Landscape Change – Why Study Landscape Change?
Knowing how landscape has changed over time provides valuable information for conservation land managers and for guiding community development and restoration efforts.
Babeldaob Island contains the largest area of intact native lowland forest in the Pacific. The forests of Babeldaob are the most diverse forests in Micronesia and are vital to maintain Babeldaob’s watersheds, near shore environment, and forest resources. To understand where and how much forests and vegetation have changed over time on Babeldaob, a collaborative group from the Palau Coral Reef Research Foundation, the USDA Forest Service, and Palau Forestry analyzed historical aerial photos and satellite imagery over a 60 year time period of 4 land cover categories: forest, mangrove, non-forest vegetation (savanna), and non-vegetation (i.e., roads, buildings). This method allows us to understand how the landscape of Babeldaob has changed over time.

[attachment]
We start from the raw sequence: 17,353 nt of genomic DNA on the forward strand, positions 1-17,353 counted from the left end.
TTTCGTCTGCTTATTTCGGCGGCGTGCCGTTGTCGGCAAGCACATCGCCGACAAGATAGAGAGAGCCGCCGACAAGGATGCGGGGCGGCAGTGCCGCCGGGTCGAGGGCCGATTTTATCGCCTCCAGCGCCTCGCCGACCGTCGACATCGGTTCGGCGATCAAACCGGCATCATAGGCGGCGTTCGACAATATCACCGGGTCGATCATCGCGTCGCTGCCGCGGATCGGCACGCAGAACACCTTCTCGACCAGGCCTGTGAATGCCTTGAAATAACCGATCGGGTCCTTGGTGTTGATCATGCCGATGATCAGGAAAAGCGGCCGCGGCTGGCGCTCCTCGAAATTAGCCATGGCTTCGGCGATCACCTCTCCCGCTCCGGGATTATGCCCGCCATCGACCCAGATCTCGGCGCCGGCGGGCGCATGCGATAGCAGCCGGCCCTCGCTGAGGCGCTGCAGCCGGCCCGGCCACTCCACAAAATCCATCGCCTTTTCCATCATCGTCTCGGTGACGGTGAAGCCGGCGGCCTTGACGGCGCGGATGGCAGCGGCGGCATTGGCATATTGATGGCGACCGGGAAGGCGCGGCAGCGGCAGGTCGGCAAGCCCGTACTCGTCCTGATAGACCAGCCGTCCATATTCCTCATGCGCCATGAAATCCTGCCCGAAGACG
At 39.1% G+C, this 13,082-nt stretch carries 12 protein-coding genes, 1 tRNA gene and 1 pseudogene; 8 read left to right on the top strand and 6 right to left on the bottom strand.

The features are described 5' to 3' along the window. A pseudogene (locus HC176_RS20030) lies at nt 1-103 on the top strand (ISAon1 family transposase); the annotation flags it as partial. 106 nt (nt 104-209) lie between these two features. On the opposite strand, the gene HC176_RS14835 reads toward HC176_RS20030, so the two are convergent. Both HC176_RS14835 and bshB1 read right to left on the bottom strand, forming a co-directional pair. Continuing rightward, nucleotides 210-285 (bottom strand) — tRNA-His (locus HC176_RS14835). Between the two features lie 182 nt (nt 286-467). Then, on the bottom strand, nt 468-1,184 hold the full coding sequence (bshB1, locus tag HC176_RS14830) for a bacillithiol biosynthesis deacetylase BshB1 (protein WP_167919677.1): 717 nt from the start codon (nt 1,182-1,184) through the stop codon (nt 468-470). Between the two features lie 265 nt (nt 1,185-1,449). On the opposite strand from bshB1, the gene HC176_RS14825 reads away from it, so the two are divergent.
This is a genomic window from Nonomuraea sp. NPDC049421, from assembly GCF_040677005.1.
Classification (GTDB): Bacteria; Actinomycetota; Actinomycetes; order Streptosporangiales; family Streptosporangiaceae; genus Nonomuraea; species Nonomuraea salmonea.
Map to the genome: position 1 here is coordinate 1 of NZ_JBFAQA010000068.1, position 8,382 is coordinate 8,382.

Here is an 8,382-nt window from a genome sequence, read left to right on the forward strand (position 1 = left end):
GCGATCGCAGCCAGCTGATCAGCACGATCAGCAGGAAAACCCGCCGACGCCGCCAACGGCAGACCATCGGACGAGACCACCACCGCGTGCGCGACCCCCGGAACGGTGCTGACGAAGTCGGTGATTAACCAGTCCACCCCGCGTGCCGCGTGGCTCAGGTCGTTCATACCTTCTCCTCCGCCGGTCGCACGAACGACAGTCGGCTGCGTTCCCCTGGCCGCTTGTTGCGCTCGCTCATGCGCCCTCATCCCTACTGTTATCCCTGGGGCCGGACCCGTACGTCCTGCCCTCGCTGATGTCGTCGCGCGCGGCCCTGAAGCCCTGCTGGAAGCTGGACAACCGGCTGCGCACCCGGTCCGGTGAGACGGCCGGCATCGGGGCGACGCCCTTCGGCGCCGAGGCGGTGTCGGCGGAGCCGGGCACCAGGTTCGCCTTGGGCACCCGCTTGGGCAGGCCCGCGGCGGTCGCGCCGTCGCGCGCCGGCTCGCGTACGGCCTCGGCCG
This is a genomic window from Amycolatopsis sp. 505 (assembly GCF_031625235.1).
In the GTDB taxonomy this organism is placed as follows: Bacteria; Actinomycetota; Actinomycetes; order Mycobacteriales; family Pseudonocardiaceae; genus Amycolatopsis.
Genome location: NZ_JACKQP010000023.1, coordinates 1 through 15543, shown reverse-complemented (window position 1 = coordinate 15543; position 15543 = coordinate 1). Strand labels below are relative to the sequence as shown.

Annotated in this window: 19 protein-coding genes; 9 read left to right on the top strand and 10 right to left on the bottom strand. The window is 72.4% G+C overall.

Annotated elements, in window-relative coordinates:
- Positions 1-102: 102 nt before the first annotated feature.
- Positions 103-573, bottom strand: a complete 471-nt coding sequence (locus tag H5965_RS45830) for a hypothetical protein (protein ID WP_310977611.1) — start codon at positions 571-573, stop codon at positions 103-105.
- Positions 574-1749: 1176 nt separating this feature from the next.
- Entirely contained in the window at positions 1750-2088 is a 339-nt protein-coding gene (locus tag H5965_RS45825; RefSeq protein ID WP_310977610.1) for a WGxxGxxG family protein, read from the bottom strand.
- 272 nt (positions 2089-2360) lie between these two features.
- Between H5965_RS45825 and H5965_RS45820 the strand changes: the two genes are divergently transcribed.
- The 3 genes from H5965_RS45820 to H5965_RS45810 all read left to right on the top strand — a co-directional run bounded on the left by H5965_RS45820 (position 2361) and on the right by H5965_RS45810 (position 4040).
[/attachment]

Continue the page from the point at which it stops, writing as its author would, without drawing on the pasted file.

Manual classification was used to classify aerial photos from 1947, 1976, and 1992 and automated classification was used to classify satellite imagery from 2001 and 2005. Maps of Babeldaob Island land cover over time and detailed images from Melekeok state showing specific areas of forest cover increase and areas where forest had been cleared between mapped periods. Babeldaob has a moderately fragmented landscape with relatively stable forest interiors and dynamic forest and savanna edges. Forest cover has been increasing, despite some forest edge clearance and increases of non-vegetation from road construction and other urban development.